10 Most Harmful Novels For Budding Writers
Any young person who wants to be a novelist should of course be a reader as well. But some novels can be more hazard than inspiration. They are often well-written, but their effects have generally been disastrous: they inspired younger writers to imitate them, they created awful new genres that debased readers' tastes, or they promoted literary or social values that we could very much do without.
Here are ten 20th-century novels that have done more harm than good to apprentice writers. My list is both entirely subjective (I am a scarred victim of several of them) and in no particular order.
Atlas Shrugged by Ayn Rand.
This at least has the virtue of being so widely read and discussed that we don't really need to read it ourselves. I tried a couple of times and bogged down badly. Others apparently found Rand's novel an inspiring political blueprint; they are numerous enough to form hazards to navigation on the Internet, not to mention Rand's impact on Alan Greenspan. Perhaps significantly, no successful novelists have carried on in her tradition.
The Catcher in the Rye by J.D. Salinger.
Mark Twain made the American vernacular a literary language; Salinger tried to do the same for the American adolescent whine. We who read Catcher as teenagers in the 1950s and '60s at once considered ourselves free to babble on paper just the way we did over coffee and cigarettes. It was certainly easier than learning how to write a straightforward sentence expressing something more than teen angst.
For Whom the Bell Tolls by Ernest Hemingway.
As a kid, I knew a few veterans of the International Brigades who'd actually fought in Spain instead of reporting on it, as Hemingway had. They called this novel For Whom the Bull Throws. But Hemingway's style was fatally imitable, and I dropped my plagiarism of Salinger to plagiarize Hemingway instead. Politically, Hemingway didn't know what he was talking about, but it sounded cool to spend your days blowing up fascists and your nights in a sleeping bag with a hot Spanish babe.
The Lord of the Rings by J.R.R. Tolkien.
When I stopped plagiarizing Hemingway, I plagiarized Tolkien. It wasn't the old master's fault, and I got over it. But thousands of others created a literary Mordor: mass-market industrial fantasy, where the orcs, elves and dwarves march past like the North Korean army.
The Big Sleep by Raymond Chandler.
Hemingway's greatest influence was on hardboiled detective writers like Dashiell Hammett, who actually did some good work. Then Chandler came along with private eye Philip Marlow, more poached than hardboiled. Chandler wrote entirely too well, stacking up bizarre similes and metaphors like so many poker chips in a high-stakes game of roulette in some lost casino of the soul. So to speak. Not until Elmore Leonard would crime fiction finally free itself of Chandler's self-conscious style.
Love Story by Erich Segal.
This one took me only 45 minutes to read, and half a second to fling across the room. All by itself, it made the 1970s a lost decade.
USA by John Dos Passos.
In the 1920s, Dos Passos was an interestingly experimental writer, breaking up his narrative with "newsreels" and sidebars about current events and celebrities. I thought he was tough and gritty, but when I revisited this endless trilogy a few years ago, I found the narrative unreadable no matter how it was broken up. Dos Passos eventually migrated from the Marxist left to the Buckley right, without improving as a writer.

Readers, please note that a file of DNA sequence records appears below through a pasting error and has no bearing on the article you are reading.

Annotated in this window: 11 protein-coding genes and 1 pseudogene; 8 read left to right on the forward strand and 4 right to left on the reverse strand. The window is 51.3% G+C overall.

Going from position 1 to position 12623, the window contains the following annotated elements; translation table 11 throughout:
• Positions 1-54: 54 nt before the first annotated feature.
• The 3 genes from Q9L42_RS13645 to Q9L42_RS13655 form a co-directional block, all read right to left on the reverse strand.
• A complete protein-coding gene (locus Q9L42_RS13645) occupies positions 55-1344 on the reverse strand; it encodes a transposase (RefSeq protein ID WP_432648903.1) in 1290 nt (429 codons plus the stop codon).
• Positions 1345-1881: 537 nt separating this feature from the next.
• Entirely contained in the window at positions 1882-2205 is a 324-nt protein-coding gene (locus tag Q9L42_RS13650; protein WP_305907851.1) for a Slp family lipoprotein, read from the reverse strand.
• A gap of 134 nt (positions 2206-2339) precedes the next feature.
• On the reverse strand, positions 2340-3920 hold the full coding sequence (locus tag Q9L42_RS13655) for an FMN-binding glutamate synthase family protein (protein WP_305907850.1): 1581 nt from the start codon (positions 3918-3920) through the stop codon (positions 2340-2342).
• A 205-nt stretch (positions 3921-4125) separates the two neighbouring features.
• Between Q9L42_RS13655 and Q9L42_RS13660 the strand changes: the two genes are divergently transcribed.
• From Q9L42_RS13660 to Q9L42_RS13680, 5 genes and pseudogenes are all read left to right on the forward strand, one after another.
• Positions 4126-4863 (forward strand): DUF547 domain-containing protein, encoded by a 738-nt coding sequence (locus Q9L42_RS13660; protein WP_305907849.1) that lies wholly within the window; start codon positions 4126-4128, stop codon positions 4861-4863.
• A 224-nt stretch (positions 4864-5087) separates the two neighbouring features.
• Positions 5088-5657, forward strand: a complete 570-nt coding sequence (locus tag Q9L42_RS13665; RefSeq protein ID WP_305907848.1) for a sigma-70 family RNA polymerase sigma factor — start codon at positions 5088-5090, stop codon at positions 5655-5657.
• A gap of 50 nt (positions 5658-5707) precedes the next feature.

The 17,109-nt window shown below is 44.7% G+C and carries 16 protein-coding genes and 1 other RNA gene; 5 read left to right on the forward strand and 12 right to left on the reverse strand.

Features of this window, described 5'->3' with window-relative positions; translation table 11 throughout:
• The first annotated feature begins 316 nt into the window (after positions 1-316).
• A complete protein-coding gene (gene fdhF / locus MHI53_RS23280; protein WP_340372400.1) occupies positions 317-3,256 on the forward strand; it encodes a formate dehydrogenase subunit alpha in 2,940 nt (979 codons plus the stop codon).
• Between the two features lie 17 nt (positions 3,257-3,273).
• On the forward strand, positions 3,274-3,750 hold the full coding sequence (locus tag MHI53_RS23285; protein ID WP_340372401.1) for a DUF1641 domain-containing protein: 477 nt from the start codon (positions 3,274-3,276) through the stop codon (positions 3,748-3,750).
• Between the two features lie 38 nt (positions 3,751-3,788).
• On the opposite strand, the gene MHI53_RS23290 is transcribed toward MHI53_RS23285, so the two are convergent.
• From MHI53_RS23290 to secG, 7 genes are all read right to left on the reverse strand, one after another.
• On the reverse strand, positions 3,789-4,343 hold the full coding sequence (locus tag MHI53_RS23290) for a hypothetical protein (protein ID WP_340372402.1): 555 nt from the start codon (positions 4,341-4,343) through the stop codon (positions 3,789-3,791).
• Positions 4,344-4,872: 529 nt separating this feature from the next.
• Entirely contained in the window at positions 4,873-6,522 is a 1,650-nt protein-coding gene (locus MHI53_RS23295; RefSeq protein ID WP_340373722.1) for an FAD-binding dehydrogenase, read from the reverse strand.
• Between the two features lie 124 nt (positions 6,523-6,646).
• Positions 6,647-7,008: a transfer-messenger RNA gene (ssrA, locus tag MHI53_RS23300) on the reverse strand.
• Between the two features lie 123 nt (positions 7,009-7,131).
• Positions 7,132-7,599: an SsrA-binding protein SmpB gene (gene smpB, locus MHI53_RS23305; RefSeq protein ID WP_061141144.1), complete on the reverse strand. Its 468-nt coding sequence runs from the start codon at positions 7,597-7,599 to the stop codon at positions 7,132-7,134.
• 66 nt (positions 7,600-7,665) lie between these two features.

On the Road by Jack Kerouac.
Circa 1957, my friends and I at Santa Monica High loved On the Road and the other novels that gushed from Kerouac's typewriter. Once again we learned that babble is good, and we ignored Truman Capote's dismissal: "That's not writing, that's typing." I didn't really recover until 1965, when I wrote my first novel. I was in the army, and the discipline must have made a difference: the novel was bad, but bad on its own terms and not on Kerouac's.
Blood Meridian by Cormac McCarthy.
This hand-embroidered depiction of rape and slaughter is all too typical of current "literature." The more metaphors and similes you can throw in where they don't belong, the more the critics praise you. The effect is like eating a nice firm dog turd garnished with whipped cream and a cherry on top, served on a fine porcelain plate with a silver spoon.
Lord of the Flies by William Golding.
Well, we know all British writers hated the boys' schools their parents consigned them to. Nasty schoolboys are still a dismal metaphor for civilization, even if it's clangingly obvious to an audience genuinely scared of nuclear war. Stick to your pretensions, Willy.
Good but dangerous
The good but dangerous books are a different matter. They have a powerful effect on us, but only gross incompetents would be dumb enough to try to imitate them.
Wuthering Heights and Jane Eyre launched countless romance novels and family sagas, but the BrontÃ«s were at an extreme of talent; their successors have regressed to the mean, and then some.
Some novels are good but dangerous because they leave us dumbfounded. After Ulysses, what more can we say about the mythic echoes in modern life? Even Scott Fitzgerald couldn't come up with a novel that could match The Great Gatsby, so how could we? I re-read One Hundred Years of Solitude every few years. Every time, I find that the Maestro has broken still more of the rules we ordinary mortals must obey if we want to tell a story. Unless you're a born sorcerer, don't play with magic realism.
The bad novels give us at least this consolation: If those nincompoops could break into print, and even sell millions of copies, then we nincompoops ought to be able to do at least as well.